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Judicial Discretion in Talmudic Times and the Modern Era
Cardozo Public Law, Policy & Ethics Journal (2009)
  • A. David Pardo
This article compares judicial discretion in the modern democratic era and Talmudic times in Ancient Israel and Babylon. The author's key insight is that recognition of the use of discretion in judicial decision-making is unavoidable and, indeed, necessary for providing society with a responsible and just set of laws. The article begins by exploring the reasons why a particular society might wish to constrain or obscure the exercise of judicial discretion. First, the author examines several notable cases from the Mishnah and compares their diverging interpretations in the Babylonian and Palestinian Talmuds. Through these cases, the author notes the ways in which Palestinian Rabbis were more ardent in denying the place of judicial discretion in their decision-making, relative to their Babylonian counterparts. The article then discusses such themes as unification of the law, intolerance of legal pluralism (which arose with neighboring and often-competing civilizations), and emergency powers. Next, the author explores the different ways judicial discretion was manifested in Talmudic times – via power-conferring rules and equity considerations – before turning to the modern era. Discussing the modern era, the author notes that recognition and acceptance of judicial discretion is a controversy that persists to this day. Many of the same themes discussed in the first half of the article are used to make the observation that legal pluralism exists in today’s legal world as well; though there are no competing civilizations threatening to displace a society’s legal system, the conflict is at a more abstract level, where multiple legal theories and interpretive methods compete for judges’ attention. The article ends by describing several lessons that can be imported from the Talmudic cases into our own era to effectuate a more just and open legal system. The author concludes by drawing parallel descriptions between these lessons and several observations made by contemporary and prominent judges.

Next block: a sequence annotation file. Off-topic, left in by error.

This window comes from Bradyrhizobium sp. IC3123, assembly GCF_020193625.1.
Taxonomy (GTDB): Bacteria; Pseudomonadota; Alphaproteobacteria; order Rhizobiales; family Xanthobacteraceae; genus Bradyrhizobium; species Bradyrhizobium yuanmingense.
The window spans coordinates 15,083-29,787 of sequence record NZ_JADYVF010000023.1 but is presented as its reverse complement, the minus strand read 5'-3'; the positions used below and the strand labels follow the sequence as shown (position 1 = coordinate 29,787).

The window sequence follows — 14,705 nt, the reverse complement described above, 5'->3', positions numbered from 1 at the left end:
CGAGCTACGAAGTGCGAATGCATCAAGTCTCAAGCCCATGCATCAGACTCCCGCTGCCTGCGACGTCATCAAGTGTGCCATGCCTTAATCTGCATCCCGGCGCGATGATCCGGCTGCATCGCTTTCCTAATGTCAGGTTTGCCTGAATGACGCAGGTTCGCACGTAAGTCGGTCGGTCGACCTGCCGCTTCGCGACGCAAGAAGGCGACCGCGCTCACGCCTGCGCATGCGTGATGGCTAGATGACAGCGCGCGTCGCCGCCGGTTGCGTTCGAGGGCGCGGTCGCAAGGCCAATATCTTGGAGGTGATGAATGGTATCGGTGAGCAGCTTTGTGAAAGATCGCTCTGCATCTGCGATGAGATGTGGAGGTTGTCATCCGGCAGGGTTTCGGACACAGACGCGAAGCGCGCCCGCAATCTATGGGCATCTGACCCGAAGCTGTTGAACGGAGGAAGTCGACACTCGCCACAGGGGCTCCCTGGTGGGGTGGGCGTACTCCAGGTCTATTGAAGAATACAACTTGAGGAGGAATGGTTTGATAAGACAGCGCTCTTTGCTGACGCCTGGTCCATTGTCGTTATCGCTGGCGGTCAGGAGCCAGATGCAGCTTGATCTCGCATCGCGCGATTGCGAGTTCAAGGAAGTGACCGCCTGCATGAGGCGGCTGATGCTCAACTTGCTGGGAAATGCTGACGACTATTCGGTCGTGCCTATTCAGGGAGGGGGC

Publication Date
Fall 2009
Citation Information
A. David Pardo, Judicial Discretion in Talmudic Times and the Modern Era, 7 Cardozo Pub. L. Pol'y & Ethics J. 429 (2009).